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Reading in the Family of Winston Churchill: Part 1

Mary Soames, the youngest of Winston Churchill’s five children, published her memoir A Daughter’s Tale in 2011 at the age of 89. She talks about her childhood in great detail. I was especially interested in what she read.

Here is a quote about her early childhood years:

“At the end of each of these busily and happily occupied days came an evening ritual – reading aloud. This was a treasured highlight of my routine, and my greatest punishment was to be deprived of this great treat. Starting after teatime, Nana [Mary’s nanny] would read to me; when bedtime arrived, we adjourned upstairs, and the reading continued while I undressed, folding my clothes carefully (Nana keeping one eye on the page, and one supervising this process); we then removed to the adjacent bathroom, where I took as long as possible to wash…Swathed in a towel, I would try to spin more time out: “Oh, we must finish the chapter – please…” p. 29

They must have been reading for several hours every night!

In her early childhood, Mary listened to her nanny reading all of Beatrix Potter and of Winnie, the Pooh by A.A. Milne, also Lewis Carroll’s Alice’s Adventures in Wonderland and Through the Looking Glass , Black Beauty, The Cuckoo Clock and The Tapestry Room by Mrs. Molesworth, Kenneth Graham’s The Wind In the Willows, Charles Kingsley’s The Water Babies and J.M. Barrie’s Peter Pan.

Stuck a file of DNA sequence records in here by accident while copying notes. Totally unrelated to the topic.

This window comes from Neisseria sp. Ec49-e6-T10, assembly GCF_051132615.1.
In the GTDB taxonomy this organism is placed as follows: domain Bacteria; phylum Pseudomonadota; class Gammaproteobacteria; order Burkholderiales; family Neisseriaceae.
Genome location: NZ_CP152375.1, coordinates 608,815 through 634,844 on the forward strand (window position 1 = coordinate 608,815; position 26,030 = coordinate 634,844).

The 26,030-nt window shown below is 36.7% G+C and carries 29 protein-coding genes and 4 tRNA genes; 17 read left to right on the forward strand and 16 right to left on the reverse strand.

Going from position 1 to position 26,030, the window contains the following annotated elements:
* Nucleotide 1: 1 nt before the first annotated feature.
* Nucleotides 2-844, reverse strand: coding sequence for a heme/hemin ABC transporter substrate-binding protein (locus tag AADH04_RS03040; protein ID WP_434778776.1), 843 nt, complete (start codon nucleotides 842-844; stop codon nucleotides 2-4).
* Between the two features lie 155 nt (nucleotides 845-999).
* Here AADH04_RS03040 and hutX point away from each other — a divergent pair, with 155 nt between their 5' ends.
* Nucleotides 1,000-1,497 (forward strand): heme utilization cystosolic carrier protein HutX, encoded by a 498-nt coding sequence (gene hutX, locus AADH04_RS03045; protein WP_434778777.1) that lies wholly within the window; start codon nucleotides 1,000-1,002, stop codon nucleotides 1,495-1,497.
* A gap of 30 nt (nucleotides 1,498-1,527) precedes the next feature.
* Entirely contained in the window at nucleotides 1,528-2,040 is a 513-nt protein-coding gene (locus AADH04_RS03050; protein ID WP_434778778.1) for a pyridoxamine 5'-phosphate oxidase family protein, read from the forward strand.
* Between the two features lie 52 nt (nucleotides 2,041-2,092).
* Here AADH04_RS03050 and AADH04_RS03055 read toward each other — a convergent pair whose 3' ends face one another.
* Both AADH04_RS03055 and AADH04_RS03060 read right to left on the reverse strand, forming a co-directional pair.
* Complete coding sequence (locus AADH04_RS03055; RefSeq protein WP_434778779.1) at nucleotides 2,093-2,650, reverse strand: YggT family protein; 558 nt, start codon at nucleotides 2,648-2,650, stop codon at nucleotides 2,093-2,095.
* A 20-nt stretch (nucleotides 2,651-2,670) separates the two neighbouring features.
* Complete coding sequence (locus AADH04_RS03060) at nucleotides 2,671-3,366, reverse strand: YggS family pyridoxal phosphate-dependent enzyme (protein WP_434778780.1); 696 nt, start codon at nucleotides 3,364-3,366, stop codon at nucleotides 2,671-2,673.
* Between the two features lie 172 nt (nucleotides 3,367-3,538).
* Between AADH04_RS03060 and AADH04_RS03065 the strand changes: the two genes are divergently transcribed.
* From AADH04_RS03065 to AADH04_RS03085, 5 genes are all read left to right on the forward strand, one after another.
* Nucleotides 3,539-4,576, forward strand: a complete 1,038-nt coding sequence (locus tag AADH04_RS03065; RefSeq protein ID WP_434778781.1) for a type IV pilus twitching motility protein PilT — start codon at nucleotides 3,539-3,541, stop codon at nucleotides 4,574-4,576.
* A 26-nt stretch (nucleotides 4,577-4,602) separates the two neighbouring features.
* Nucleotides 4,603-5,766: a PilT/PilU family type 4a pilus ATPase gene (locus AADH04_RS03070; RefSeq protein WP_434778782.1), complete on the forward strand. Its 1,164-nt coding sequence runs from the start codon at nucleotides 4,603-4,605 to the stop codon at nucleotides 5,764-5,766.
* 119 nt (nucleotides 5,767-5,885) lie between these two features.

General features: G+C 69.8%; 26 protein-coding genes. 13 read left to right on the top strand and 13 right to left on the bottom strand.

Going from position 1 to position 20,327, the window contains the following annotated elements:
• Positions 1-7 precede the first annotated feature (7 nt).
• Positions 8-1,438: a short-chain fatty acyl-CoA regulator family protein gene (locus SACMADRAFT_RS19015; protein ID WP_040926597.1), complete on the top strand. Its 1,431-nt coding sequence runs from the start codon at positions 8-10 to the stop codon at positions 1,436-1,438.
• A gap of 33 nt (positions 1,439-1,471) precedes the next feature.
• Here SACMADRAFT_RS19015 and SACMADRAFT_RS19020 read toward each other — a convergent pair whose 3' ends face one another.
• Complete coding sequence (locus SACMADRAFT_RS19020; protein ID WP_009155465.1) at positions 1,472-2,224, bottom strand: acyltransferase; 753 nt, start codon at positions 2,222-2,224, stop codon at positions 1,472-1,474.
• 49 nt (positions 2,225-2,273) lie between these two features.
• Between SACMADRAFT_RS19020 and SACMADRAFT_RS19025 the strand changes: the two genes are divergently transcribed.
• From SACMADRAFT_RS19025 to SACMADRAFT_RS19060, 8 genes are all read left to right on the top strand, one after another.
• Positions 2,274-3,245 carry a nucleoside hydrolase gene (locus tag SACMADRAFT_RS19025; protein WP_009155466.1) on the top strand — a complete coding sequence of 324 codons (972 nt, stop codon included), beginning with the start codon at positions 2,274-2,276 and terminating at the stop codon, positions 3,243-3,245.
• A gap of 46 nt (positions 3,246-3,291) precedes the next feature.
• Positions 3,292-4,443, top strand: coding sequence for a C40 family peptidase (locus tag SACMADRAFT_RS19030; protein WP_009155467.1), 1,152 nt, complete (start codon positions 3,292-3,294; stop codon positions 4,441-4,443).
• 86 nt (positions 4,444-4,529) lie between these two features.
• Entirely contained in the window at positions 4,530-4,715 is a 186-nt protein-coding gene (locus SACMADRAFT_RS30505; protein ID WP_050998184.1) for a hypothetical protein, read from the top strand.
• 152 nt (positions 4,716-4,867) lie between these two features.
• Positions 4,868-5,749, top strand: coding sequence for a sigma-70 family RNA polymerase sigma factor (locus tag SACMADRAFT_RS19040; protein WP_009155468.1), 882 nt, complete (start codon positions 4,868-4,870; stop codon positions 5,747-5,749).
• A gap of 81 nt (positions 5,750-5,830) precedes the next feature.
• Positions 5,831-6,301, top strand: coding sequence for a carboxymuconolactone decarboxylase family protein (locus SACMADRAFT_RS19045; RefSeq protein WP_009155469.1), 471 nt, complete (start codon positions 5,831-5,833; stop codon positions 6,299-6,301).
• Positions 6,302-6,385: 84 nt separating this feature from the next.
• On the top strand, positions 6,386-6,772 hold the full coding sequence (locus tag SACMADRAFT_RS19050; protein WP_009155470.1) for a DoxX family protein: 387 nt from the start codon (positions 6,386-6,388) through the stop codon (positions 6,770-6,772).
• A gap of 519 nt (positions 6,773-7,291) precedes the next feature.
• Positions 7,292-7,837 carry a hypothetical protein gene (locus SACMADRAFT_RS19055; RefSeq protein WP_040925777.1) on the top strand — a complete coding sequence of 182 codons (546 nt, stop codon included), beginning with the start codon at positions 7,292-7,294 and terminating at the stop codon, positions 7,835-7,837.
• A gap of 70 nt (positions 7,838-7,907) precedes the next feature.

Later, they moved on to Little Women, the What Katy Did series, The Little Duke by Charlotte M. Yonge, Walter Scott’s Ivanhoe, Stevenson’s Treasure Island, Bunyon’s Pilgrim’s Progress, the novels of Charles Dickens, Harriet Martineau’s The Peasant and the Prince, Harriet Beecher-Stowes’s Uncle Tom’s Cabin and Oscar Wilde’s collection of tales titled The Selfish Giant.

Mary considers George MacDonald’s The Princess and the Goblin and Curdie her magic books followed by C.S. Lewis’s Chronicles of Narnia. She was introduced to poetry by Robert Louis Stevenson’s A Child’s Garden of Verse.

A lot of these titles are favorites in our house, but there are quite a few unknown to us. I am sure, they will make good reading for Catholic kids.

To be continued…

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